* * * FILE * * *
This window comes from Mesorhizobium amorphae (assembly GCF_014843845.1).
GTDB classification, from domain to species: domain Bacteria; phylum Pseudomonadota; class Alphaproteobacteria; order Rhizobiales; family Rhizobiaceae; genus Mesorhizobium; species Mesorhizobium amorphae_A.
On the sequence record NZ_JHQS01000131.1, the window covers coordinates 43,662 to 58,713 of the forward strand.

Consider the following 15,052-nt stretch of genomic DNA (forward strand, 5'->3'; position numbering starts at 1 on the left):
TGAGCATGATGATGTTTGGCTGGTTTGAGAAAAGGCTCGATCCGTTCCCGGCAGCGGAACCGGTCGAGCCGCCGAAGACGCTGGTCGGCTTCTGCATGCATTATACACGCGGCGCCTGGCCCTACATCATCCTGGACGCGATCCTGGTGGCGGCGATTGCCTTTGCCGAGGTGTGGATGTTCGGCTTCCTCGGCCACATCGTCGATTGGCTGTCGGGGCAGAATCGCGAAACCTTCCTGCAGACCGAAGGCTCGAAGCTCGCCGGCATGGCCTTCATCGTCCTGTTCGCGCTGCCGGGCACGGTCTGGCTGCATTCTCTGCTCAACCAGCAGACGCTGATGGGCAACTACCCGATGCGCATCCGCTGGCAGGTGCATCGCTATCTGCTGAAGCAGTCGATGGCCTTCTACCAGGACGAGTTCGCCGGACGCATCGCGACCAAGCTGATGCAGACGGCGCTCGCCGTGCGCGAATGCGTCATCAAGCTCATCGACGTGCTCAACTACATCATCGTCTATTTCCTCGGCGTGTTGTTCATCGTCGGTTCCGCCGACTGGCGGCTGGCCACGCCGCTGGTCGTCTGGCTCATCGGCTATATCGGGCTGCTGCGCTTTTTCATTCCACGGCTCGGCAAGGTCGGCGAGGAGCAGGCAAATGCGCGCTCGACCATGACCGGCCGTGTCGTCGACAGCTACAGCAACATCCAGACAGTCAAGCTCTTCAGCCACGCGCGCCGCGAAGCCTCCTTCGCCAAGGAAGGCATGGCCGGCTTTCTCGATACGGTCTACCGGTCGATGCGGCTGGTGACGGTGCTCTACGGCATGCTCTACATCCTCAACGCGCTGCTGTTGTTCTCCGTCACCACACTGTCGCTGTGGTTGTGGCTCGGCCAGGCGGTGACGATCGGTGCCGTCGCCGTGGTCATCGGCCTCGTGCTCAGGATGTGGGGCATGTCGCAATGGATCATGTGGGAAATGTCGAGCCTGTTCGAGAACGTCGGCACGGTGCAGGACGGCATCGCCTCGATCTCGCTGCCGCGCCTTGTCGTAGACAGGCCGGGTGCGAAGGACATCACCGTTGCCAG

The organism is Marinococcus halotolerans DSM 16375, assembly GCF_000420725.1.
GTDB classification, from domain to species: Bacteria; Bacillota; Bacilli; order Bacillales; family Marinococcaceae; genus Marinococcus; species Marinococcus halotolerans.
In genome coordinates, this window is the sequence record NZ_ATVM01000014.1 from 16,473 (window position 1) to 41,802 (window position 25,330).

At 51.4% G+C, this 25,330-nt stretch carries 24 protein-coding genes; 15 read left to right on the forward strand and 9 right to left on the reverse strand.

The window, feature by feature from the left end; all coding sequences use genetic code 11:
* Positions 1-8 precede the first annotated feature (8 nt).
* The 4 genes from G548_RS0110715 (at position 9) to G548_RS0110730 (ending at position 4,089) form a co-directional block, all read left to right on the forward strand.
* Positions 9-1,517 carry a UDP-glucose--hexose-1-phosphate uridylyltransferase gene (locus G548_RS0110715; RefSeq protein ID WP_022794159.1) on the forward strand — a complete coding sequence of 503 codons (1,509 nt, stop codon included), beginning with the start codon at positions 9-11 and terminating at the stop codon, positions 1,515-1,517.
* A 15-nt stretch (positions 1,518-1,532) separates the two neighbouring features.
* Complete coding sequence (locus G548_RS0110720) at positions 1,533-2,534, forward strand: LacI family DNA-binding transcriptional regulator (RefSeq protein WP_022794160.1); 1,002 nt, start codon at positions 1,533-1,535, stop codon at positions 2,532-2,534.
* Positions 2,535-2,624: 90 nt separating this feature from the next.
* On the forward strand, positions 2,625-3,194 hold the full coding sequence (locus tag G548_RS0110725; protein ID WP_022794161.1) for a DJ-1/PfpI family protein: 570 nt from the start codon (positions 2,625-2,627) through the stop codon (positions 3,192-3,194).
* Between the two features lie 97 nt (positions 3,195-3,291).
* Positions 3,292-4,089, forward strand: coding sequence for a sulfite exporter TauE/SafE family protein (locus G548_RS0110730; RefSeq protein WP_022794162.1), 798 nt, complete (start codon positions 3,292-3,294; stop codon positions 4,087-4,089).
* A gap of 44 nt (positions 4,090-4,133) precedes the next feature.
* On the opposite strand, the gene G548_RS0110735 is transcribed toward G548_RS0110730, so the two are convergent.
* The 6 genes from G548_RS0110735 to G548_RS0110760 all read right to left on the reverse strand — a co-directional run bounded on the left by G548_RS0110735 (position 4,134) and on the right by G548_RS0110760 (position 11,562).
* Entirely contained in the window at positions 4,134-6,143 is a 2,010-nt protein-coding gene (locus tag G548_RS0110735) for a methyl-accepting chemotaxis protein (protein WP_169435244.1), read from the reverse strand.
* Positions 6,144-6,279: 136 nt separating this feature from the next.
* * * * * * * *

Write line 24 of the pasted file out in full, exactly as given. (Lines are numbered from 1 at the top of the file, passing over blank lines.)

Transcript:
* Positions 6,144-6,279: 136 nt separating this feature from the next.